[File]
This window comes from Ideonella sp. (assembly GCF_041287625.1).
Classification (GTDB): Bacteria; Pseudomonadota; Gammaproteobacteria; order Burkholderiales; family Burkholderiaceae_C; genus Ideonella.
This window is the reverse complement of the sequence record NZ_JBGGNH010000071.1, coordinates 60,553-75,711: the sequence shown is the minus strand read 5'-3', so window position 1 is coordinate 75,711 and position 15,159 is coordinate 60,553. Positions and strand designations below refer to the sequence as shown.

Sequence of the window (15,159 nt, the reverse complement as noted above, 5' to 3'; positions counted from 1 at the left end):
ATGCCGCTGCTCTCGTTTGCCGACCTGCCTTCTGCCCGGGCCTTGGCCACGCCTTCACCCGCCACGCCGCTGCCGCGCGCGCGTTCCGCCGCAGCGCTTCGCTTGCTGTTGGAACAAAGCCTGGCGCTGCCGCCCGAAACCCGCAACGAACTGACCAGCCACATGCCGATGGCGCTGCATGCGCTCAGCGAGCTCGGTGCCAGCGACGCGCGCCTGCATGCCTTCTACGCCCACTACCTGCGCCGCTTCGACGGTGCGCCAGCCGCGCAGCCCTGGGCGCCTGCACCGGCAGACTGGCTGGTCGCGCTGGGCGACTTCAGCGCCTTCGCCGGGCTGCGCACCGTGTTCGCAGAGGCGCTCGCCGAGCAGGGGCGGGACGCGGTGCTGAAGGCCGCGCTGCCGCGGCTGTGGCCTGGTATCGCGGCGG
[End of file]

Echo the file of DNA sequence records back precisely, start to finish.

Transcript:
This window comes from Ideonella sp. (assembly GCF_041287625.1).
Classification (GTDB): Bacteria; Pseudomonadota; Gammaproteobacteria; order Burkholderiales; family Burkholderiaceae_C; genus Ideonella.
This window is the reverse complement of the sequence record NZ_JBGGNH010000071.1, coordinates 60,553-75,711: the sequence shown is the minus strand read 5'-3', so window position 1 is coordinate 75,711 and position 15,159 is coordinate 60,553. Positions and strand designations below refer to the sequence as shown.

Sequence of the window (15,159 nt, the reverse complement as noted above, 5' to 3'; positions counted from 1 at the left end):
ATGCCGCTGCTCTCGTTTGCCGACCTGCCTTCTGCCCGGGCCTTGGCCACGCCTTCACCCGCCACGCCGCTGCCGCGCGCGCGTTCCGCCGCAGCGCTTCGCTTGCTGTTGGAACAAAGCCTGGCGCTGCCGCCCGAAACCCGCAACGAACTGACCAGCCACATGCCGATGGCGCTGCATGCGCTCAGCGAGCTCGGTGCCAGCGACGCGCGCCTGCATGCCTTCTACGCCCACTACCTGCGCCGCTTCGACGGTGCGCCAGCCGCGCAGCCCTGGGCGCCTGCACCGGCAGACTGGCTGGTCGCGCTGGGCGACTTCAGCGCCTTCGCCGGGCTGCGCACCGTGTTCGCAGAGGCGCTCGCCGAGCAGGGGCGGGACGCGGTGCTGAAGGCCGCGCTGCCGCGGCTGTGGCCTGGTATCGCGGCGG